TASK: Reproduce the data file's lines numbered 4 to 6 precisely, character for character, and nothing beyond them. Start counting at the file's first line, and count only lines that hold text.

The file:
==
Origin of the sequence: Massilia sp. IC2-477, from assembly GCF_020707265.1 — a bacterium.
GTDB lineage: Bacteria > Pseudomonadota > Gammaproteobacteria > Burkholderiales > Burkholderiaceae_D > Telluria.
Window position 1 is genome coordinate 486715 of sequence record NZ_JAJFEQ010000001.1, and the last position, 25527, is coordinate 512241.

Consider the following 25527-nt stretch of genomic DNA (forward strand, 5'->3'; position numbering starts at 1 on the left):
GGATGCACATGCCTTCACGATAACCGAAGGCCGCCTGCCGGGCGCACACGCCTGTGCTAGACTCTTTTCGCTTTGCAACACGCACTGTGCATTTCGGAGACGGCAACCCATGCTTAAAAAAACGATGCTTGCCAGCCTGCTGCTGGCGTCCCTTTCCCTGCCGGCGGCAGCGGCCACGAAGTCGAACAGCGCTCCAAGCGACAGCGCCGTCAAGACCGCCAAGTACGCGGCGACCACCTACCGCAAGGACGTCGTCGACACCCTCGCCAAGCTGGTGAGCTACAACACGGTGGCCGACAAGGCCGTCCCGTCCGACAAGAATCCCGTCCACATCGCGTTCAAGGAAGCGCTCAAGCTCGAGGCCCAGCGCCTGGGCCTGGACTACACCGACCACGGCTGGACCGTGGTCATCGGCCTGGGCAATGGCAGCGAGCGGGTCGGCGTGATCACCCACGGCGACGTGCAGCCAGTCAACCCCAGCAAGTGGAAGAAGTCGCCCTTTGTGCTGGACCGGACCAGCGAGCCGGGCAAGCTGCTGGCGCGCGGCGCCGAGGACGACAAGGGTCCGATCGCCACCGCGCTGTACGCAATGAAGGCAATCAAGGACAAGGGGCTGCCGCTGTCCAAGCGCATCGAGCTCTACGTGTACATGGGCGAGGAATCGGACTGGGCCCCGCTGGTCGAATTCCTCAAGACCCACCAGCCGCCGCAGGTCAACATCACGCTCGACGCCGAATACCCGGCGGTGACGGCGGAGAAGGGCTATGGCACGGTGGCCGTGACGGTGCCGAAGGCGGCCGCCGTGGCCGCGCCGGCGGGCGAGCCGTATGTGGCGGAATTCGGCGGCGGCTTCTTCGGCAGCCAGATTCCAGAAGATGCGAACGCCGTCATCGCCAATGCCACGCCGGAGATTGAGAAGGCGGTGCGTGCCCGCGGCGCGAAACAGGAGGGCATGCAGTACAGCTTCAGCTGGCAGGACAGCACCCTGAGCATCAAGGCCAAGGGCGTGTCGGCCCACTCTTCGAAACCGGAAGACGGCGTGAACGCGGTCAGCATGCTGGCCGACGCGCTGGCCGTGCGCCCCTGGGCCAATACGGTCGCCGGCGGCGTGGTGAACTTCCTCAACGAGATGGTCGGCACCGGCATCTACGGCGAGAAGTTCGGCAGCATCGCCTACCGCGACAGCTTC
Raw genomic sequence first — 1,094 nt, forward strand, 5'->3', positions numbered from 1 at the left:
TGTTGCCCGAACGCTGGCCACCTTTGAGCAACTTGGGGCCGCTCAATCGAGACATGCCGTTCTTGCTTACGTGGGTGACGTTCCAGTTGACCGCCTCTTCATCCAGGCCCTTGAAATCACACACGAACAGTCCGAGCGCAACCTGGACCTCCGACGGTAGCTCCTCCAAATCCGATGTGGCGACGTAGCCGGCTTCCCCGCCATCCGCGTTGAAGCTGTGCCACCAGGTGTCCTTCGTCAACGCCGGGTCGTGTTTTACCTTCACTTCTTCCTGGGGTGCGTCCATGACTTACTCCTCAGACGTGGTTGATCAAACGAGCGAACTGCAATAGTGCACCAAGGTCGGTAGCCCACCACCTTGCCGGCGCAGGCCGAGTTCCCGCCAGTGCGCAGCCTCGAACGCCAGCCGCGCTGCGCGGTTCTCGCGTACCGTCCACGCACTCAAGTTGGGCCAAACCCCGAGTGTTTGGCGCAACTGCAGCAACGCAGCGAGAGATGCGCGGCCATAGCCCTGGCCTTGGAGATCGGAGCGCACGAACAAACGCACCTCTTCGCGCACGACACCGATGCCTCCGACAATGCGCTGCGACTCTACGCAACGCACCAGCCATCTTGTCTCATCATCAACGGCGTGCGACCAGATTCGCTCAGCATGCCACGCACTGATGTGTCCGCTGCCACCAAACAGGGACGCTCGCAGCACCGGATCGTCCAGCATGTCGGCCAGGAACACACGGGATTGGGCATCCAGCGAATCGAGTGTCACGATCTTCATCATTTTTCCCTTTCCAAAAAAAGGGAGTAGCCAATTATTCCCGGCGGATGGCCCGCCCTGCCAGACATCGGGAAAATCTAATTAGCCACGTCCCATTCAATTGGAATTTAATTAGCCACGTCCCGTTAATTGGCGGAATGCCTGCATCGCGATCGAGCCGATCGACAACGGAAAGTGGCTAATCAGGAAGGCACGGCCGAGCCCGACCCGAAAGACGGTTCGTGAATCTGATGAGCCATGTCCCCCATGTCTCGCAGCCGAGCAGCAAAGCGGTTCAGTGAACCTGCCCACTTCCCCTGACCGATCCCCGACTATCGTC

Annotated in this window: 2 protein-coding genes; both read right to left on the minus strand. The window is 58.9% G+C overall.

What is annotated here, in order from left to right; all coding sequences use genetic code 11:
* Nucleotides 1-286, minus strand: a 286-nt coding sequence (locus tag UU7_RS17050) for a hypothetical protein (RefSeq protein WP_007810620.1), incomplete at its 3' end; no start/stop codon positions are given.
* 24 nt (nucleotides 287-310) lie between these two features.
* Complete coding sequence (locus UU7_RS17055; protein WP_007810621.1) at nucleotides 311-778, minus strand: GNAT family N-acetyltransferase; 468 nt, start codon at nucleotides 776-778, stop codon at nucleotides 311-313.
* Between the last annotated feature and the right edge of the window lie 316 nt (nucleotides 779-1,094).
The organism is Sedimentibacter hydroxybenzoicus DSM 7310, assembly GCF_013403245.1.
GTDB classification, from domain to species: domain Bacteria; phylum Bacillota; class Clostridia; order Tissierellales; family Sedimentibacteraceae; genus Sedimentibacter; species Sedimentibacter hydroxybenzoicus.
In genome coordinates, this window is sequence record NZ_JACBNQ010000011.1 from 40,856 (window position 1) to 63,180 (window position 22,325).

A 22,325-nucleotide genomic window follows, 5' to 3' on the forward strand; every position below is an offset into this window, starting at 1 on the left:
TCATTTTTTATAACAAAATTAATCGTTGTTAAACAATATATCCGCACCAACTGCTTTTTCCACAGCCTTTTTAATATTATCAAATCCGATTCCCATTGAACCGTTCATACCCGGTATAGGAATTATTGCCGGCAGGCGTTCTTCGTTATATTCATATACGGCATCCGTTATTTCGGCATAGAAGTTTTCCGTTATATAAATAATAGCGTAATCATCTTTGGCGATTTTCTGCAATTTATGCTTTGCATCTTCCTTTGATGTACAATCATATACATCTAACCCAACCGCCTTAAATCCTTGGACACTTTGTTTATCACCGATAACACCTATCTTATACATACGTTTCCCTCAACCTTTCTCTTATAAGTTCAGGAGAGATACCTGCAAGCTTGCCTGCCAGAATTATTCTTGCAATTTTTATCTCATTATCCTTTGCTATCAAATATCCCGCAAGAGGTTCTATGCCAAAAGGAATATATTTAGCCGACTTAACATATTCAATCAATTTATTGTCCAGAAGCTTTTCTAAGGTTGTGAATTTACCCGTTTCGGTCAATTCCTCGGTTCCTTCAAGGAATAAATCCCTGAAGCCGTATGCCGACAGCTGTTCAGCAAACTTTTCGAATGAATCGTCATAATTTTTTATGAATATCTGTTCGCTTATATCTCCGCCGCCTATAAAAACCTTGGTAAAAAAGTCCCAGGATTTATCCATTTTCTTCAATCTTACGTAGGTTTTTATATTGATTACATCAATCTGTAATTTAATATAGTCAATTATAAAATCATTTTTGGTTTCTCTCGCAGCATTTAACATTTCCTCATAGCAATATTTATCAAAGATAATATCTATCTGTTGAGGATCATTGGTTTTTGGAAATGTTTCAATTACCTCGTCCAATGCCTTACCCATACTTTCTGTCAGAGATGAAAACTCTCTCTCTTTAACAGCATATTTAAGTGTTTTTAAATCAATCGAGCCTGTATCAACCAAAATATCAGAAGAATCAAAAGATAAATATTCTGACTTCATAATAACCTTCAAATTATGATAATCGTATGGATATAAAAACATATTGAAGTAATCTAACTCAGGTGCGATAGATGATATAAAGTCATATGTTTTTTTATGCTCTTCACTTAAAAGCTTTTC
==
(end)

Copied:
Consider the following 25527-nt stretch of genomic DNA (forward strand, 5'->3'; position numbering starts at 1 on the left):
GGATGCACATGCCTTCACGATAACCGAAGGCCGCCTGCCGGGCGCACACGCCTGTGCTAGACTCTTTTCGCTTTGCAACACGCACTGTGCATTTCGGAGACGGCAACCCATGCTTAAAAAAACGATGCTTGCCAGCCTGCTGCTGGCGTCCCTTTCCCTGCCGGCGGCAGCGGCCACGAAGTCGAACAGCGCTCCAAGCGACAGCGCCGTCAAGACCGCCAAGTACGCGGCGACCACCTACCGCAAGGACGTCGTCGACACCCTCGCCAAGCTGGTGAGCTACAACACGGTGGCCGACAAGGCCGTCCCGTCCGACAAGAATCCCGTCCACATCGCGTTCAAGGAAGCGCTCAAGCTCGAGGCCCAGCGCCTGGGCCTGGACTACACCGACCACGGCTGGACCGTGGTCATCGGCCTGGGCAATGGCAGCGAGCGGGTCGGCGTGATCACCCACGGCGACGTGCAGCCAGTCAACCCCAGCAAGTGGAAGAAGTCGCCCTTTGTGCTGGACCGGACCAGCGAGCCGGGCAAGCTGCTGGCGCGCGGCGCCGAGGACGACAAGGGTCCGATCGCCACCGCGCTGTACGCAATGAAGGCAATCAAGGACAAGGGGCTGCCGCTGTCCAAGCGCATCGAGCTCTACGTGTACATGGGCGAGGAATCGGACTGGGCCCCGCTGGTCGAATTCCTCAAGACCCACCAGCCGCCGCAGGTCAACATCACGCTCGACGCCGAATACCCGGCGGTGACGGCGGAGAAGGGCTATGGCACGGTGGCCGTGACGGTGCCGAAGGCGGCCGCCGTGGCCGCGCCGGCGGGCGAGCCGTATGTGGCGGAATTCGGCGGCGGCTTCTTCGGCAGCCAGATTCCAGAAGATGCGAACGCCGTCATCGCCAATGCCACGCCGGAGATTGAGAAGGCGGTGCGTGCCCGCGGCGCGAAACAGGAGGGCATGCAGTACAGCTTCAGCTGGCAGGACAGCACCCTGAGCATCAAGGCCAAGGGCGTGTCGGCCCACTCTTCGAAACCGGAAGACGGCGTGAACGCGGTCAGCATGCTGGCCGACGCGCTGGCCGTGCGCCCCTGGGCCAATACGGTCGCCGGCGGCGTGGTGAACTTCCTCAACGAGATGGTCGGCACCGGCATCTACGGCGAGAAGTTCGGCAGCATCGCCTACCGCGACAGCTTC
Raw genomic sequence first — 1,094 nt, forward strand, 5'->3', positions numbered from 1 at the left: